My dad was born in 1922 and if he was still living today he’d be ninety-four years old. I miss my dad today. I miss him often. I wish he was here to see my kids “adulting” and to see all four of his kids all together. I would love to be able to introduce him to my big brother who I found nine years ago and who has been integrated into my family with my “new” (and only) sister. How fortunate we are to be add siblings in our 50s! I think dad would be proud of us all and he’d be thrilled with his ten grandchildren. He’s missed so much in the thirty-plus years that he’s been gone. I still think about calling him when I have questions or challenges. He was a wise adviser, a great provider, a good man. I have fond memories that I hold dear of Saturdays at his office, automat lunches, watching for the church steeple on Sunday mornings for a penny. Smelling the “root beer trees” in the woods around our house and his battle with squirrels who always won. I cherish the memories.

rrsailingHe was only three years older than I am and I sure know that I’m not ready to die yet. I imagine he felt much the same. I hope that those of you who still have a father in your life take the time to spend time with your father today and as often as you can. (Your mother, too, if you’re that lucky!)

Happy Father’s Day, Dad. I sure do miss you.

Gone knitting.

 

2017! Happy New Year!

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I feel fortunate that 2016 was a wonderful year for me and for my family. One daughter bought a new home, another daughter became engaged, I married the love of my life and we had all of our children in our house at the same time (for the first time). Our children are gainfully employed, healthy and happy. We are both working at jobs we love and are paying the bills, we have food on our table, a warm home and we are healthy. What more can you ask for?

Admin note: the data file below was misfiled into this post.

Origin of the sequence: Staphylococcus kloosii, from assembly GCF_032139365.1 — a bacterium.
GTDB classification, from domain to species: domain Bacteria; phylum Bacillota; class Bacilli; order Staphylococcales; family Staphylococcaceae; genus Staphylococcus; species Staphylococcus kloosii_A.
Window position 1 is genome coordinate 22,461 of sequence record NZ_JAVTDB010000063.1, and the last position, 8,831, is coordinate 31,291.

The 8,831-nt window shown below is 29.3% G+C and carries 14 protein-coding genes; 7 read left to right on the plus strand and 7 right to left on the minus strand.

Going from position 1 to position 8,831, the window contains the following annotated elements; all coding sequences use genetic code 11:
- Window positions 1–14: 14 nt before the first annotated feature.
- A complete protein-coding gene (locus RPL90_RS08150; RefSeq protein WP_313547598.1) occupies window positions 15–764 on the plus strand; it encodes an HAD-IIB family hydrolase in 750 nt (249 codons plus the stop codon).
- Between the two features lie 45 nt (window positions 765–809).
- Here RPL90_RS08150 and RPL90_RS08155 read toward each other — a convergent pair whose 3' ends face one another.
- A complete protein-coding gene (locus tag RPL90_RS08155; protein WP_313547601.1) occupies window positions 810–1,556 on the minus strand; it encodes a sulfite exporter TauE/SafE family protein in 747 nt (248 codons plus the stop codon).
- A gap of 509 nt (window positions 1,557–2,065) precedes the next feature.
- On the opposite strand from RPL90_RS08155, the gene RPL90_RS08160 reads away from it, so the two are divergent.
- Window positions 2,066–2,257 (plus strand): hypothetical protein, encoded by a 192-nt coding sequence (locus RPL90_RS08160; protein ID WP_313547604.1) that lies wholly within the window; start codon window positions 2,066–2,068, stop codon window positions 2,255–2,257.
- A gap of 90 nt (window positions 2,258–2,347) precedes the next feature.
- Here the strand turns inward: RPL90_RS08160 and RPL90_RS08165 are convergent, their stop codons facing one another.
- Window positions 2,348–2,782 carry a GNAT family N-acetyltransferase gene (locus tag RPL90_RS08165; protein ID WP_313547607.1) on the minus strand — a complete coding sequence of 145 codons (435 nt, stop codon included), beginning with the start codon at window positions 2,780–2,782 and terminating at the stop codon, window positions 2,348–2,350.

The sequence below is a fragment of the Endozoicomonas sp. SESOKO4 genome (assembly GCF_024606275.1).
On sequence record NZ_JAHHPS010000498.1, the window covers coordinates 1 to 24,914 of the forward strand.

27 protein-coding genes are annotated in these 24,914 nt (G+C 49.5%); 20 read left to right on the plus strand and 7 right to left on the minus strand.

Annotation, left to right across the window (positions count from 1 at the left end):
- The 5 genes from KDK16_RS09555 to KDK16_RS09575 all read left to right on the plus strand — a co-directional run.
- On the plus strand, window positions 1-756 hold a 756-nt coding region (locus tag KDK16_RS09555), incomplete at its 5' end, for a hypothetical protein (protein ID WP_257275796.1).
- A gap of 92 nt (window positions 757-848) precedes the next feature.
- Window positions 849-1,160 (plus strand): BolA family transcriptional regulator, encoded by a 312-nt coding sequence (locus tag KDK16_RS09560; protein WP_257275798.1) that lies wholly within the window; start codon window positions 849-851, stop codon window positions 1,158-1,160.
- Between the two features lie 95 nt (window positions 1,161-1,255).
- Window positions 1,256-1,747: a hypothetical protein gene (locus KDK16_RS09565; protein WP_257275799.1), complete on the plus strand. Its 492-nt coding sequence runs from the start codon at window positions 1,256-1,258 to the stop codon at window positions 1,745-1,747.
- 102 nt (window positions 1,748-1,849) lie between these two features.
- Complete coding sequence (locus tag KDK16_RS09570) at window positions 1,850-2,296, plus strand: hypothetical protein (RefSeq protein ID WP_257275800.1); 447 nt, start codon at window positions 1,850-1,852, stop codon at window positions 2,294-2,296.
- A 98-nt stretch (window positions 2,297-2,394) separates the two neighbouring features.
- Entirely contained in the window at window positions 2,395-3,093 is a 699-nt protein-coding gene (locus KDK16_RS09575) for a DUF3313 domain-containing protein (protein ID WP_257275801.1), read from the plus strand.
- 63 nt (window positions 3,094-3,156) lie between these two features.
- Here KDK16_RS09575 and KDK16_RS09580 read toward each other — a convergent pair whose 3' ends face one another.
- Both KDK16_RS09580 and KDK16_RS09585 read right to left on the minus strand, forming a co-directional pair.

I am eager to see what 2017 brings and what opportunities in the fiber world I will become involved with. I am excited to continue teaching knitting and creating in my every-improving atelier! This year’s goal is to add some serious shelving to my studio for fabric and yarn storage. I am already realizing that my “cheap fix” is not going to work long-term … fabric and yarn multiply when packed into small spaces and despite working hard to knit from my stash, it’s only minimally smaller.

img_7778We had a quiet New Year’s Eve at our house. A summer camp (childhood) friend and his son joined us for a lobster feast and a glass or two of sparkling wine prior to midnight. The guys all stayed awake after the power went out but I claimed the black-out as an opportunity to go to bed “early”. This is our photograph, grainy though it may be, from around 10:30pm. I love selfies with this guy and can’t wait to see what 2017 brings to add to our life together.

My goals for the year are to attend and help with, perhaps, the fiber week at my old summer camp. I’m looking forward to Maryland Sheep & Wool, too. I want to do more in my community – attend events, help my neighbors, life my best life and speak from my heart (not usually a problem). I want to floss more often and remember to listen to myself and speak my truth. Having lost my voice a long time ago, it feels wonderful when I speak out and speak up and feel heard. I’ll keep working on that piece.

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Wishing you blessings in 2017. I’m hoping that it’s the best year yet for all of us!

Gone knitting.

I Heart Aran – Nearing the Finish Line

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I Heart Aran by Tanis Fiber Arts – blocking!